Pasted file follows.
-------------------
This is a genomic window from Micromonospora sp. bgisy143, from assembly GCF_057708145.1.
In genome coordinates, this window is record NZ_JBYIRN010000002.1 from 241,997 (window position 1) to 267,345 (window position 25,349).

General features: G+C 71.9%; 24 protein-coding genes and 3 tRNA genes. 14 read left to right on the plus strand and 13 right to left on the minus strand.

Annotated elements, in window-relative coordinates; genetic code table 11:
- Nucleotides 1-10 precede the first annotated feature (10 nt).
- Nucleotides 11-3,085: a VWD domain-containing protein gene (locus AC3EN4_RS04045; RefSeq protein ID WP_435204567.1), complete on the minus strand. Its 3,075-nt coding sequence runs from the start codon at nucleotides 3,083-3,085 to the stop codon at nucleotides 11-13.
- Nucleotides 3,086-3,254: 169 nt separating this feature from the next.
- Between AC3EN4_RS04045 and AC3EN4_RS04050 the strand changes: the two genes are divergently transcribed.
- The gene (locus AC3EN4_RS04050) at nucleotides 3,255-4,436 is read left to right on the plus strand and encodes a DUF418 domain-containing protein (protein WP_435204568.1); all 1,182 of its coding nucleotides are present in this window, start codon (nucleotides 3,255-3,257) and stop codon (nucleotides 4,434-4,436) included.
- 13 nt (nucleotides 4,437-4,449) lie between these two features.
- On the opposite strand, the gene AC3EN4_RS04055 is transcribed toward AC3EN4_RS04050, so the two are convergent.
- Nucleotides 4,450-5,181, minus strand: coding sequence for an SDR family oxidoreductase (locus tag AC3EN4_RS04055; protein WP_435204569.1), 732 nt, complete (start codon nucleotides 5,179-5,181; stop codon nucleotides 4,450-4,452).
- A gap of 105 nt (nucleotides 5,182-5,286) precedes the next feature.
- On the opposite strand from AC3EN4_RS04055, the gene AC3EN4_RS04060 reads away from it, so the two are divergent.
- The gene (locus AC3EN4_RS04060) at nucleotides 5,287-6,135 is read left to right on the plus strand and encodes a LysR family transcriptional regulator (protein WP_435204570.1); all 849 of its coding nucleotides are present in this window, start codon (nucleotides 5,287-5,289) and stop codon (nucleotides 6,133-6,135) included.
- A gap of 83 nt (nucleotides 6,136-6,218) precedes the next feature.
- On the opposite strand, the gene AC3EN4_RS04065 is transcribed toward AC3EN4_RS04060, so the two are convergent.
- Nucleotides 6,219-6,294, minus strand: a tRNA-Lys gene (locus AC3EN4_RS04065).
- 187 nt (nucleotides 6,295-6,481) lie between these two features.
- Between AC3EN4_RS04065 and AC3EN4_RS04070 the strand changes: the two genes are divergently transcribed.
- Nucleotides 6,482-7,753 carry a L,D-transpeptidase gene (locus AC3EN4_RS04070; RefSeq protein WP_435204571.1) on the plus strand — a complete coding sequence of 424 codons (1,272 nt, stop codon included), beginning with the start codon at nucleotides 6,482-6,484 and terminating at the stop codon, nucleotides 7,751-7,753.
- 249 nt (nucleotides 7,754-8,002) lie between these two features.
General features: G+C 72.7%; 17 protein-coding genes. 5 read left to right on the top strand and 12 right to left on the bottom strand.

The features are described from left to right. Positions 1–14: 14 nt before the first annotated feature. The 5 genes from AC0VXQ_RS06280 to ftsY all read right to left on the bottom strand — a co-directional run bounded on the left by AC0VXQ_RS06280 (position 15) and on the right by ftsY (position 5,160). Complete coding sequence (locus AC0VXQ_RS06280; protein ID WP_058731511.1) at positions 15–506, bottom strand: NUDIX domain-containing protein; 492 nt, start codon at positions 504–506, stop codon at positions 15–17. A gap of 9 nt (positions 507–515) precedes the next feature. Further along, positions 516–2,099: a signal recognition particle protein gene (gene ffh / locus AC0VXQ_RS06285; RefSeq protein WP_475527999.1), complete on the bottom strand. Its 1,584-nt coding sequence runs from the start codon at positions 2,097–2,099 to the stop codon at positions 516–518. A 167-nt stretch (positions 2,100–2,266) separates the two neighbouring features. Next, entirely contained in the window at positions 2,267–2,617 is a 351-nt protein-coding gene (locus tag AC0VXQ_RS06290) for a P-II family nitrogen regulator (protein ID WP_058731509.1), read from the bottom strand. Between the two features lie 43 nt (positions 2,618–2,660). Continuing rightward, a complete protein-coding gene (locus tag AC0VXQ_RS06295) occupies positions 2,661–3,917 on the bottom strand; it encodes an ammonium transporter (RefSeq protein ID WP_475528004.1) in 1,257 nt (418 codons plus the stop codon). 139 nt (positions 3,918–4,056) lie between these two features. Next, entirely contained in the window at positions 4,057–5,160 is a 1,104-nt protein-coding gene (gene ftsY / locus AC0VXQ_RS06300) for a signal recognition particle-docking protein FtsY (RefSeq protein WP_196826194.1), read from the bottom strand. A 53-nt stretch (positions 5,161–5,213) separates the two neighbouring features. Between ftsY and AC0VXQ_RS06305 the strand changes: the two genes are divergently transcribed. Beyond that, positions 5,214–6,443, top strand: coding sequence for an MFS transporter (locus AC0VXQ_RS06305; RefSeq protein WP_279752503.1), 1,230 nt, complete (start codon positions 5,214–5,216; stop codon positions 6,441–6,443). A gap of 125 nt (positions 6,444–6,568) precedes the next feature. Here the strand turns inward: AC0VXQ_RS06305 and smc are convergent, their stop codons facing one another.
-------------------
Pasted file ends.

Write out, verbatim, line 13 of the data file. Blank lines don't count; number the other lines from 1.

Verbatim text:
- A gap of 105 nt (nucleotides 5,182-5,286) precedes the next feature.